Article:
This is a continuation from Approximate Function Methods in Reinforcement learning

## Episodic Sarsa with Function Approximation

Reminder of what Sarsa is

- State, Action, Reward, State, Action
- On-policy TD Control
- Estimate Q(s, a) by interacting with the environment and updating Q(s, a) each time

To apply it using function approximation in discrete space (stack representation): set up features by crossing the states and actions combinations so that (# of features = # of state-action pairs). This way all combinations of state-action pairs are uniquely mapped, which works for small state-action space.

It’s very similar except the Q(s, a) is replaced by the approximate version q_hat(s, a, w)

## Exploration under functions approximation

Optimistic Initial Values Causes the agent to explore the action-space because it thinks it will have great return.

- Tabular
- It’s straight forward to implement in the tabular setting but setting an high value in the table for all state-action pairs.

- Function approximation
- Linear/binary – set the weights as high numbers
- Non-linear – unclear how to make the output optimistic. Even if so, it can be influenced by visit to other states that set the weight and affects an unvisited state.

Epsilon-greedy relies on randomness of action to explore the state-action space

- Tabular
- Random spread the probability over the probability epsilon

- Function approximation
- It can be applied but epsilon-greedy is not a direct exploration method.
- Not as systematic as optimistic initial value.
- Still an open area of research

## Average Reward

Average reward applies to

- continuing task where the episode never ends
- when there is no discounting (discount rate = 1)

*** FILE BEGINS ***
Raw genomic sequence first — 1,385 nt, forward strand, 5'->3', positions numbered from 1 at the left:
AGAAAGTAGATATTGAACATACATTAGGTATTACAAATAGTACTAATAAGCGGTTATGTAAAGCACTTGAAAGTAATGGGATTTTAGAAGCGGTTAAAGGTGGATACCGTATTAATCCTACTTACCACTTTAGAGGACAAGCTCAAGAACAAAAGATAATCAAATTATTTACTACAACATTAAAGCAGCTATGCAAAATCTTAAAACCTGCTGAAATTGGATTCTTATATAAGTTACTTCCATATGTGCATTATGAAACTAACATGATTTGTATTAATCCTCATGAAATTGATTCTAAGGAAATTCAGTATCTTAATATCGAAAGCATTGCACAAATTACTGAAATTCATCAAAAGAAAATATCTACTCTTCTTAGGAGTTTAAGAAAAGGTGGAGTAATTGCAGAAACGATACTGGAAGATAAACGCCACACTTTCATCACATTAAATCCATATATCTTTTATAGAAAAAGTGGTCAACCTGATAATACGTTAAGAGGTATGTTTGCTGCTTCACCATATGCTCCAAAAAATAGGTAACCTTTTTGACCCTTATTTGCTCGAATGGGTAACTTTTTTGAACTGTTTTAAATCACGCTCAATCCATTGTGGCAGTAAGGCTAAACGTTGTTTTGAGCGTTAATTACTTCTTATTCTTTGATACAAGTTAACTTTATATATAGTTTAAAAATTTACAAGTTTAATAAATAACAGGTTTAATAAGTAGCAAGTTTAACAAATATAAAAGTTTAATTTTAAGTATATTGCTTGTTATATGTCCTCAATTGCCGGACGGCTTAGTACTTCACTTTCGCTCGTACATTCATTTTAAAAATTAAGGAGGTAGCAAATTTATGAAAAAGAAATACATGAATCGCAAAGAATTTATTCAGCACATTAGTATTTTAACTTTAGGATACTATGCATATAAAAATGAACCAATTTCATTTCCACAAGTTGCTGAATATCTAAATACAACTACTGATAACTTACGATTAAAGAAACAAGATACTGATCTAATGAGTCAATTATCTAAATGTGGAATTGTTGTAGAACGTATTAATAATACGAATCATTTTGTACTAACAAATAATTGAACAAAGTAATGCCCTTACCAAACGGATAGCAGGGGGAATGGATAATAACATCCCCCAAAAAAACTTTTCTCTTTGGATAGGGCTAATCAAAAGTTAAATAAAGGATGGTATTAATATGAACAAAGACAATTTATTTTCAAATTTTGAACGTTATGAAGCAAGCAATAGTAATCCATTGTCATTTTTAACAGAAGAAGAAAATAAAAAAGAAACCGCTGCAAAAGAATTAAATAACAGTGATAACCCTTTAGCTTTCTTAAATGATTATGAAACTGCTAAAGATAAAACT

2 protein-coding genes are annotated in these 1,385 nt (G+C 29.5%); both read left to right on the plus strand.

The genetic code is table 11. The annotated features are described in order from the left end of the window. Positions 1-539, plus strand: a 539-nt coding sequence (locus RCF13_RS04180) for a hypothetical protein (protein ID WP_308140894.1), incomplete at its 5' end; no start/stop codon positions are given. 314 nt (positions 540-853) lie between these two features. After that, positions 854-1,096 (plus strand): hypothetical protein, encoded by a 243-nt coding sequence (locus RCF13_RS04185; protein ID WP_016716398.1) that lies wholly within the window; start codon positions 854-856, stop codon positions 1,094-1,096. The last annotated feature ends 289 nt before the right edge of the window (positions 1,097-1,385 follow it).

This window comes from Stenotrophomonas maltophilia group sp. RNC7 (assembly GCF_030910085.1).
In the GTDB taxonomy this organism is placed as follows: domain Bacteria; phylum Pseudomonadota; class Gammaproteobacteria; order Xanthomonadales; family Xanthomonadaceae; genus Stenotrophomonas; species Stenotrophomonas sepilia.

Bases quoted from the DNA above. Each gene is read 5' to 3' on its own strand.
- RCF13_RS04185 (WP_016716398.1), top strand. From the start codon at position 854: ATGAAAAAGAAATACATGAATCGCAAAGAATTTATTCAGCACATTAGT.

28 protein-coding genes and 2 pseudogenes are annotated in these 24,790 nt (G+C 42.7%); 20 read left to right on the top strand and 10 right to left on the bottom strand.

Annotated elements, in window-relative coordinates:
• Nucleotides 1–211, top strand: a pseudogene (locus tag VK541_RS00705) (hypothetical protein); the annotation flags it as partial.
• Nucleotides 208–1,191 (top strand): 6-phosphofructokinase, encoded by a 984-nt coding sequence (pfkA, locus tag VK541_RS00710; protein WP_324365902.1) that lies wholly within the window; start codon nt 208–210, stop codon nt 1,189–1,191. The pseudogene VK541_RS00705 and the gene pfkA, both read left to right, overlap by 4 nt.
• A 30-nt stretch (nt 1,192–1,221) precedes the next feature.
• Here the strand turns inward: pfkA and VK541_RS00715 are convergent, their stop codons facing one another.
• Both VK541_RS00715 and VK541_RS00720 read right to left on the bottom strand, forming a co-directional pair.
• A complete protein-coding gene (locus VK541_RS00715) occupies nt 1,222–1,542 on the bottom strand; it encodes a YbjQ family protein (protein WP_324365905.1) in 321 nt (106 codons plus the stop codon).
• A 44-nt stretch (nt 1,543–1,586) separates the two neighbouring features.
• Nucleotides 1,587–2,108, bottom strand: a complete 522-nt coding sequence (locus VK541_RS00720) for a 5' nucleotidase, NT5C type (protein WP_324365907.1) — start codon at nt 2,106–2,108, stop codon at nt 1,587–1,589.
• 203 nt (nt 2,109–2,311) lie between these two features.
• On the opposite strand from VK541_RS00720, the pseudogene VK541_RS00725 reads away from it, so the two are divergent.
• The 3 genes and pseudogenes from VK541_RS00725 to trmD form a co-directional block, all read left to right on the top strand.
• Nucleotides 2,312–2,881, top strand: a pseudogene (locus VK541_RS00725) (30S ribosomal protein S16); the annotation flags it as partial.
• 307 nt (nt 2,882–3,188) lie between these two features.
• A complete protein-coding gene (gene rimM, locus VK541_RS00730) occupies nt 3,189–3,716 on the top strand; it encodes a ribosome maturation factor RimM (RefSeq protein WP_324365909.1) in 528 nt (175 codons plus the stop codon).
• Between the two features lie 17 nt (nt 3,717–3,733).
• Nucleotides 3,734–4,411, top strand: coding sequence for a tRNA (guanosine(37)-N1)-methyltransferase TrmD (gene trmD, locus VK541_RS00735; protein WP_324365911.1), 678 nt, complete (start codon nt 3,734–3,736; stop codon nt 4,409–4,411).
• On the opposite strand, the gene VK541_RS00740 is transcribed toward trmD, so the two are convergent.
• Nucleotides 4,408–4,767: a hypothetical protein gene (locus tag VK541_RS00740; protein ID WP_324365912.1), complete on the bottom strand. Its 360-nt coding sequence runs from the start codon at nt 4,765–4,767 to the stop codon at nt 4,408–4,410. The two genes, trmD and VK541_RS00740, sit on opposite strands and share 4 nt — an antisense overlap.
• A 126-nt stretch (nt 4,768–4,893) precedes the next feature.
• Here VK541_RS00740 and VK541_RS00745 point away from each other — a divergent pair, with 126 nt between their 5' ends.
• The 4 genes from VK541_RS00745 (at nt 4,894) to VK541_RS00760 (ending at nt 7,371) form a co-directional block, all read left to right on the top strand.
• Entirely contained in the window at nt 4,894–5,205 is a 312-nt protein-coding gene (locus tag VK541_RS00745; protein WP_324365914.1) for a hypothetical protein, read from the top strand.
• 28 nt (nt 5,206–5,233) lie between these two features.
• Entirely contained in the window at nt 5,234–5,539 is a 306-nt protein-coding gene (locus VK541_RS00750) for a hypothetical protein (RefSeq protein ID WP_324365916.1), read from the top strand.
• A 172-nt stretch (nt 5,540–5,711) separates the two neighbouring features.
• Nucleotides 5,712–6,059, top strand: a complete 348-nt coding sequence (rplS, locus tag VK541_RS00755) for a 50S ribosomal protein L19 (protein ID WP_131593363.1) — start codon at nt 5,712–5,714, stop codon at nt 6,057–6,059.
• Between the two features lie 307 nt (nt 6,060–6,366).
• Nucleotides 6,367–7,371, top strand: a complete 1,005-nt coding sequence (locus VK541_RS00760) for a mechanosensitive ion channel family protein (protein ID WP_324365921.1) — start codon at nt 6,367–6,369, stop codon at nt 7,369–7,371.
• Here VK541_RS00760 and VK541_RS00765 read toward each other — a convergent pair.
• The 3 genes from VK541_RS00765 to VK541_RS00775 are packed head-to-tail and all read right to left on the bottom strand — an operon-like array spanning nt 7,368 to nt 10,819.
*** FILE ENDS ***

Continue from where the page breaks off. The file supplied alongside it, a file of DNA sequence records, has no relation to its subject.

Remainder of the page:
- can be approximated by having large discount rate (0.999) but large sum might be difficult to learn using earlier methods

- reward will be infinite in an episode
- r(pi) = the average reward per time step under policy pi

- First expression is the average of time in an infinite horizon
- Second expression is written in terms of expectation
- Third expression sums the reward the probability of state distribution, action given state distribution by the policy, and expected reward over probability transition over state-action pair

### Differential Return

**Motivating question**: this average reward can be used to compare which policy is better. What about for comparing state-action value?

We can use differential return: how much more reward the agent will get from the current state and action for a number of time steps compared to the average reward by following the policy (Cesaro sum)

To make use of the differential sum, we can let the agent take a different state-action trajectory and then follow the given policy. That will yield some difference in the first few time steps. Showing whether it can be a better policy in terms of positive differential return.

### Bellman Equations for Differential Return

Notice the only difference is that r(pi) is used instead of q() and there is no discounting on the r(pi)

### Differential Sarsa

The main differences are

- Need to track an average estimate of the return, but note this is a lower variance update with fixed beta step size
- Differential version of the TD error delta, which is multiplied to the gradient to update the weights w

## Preferences-Parameters Confound

Where do rewards come from?

- The agent designer has an objective reward function that specifies preferences over agent behavior (too sparse and delayed)
- The single reward function confounds two roles
- Expresses agent designer’s
**preferences**over behavior - RL agent’s goal/purposes and becomes
**parameters**of actual agent behavior

- Expresses agent designer’s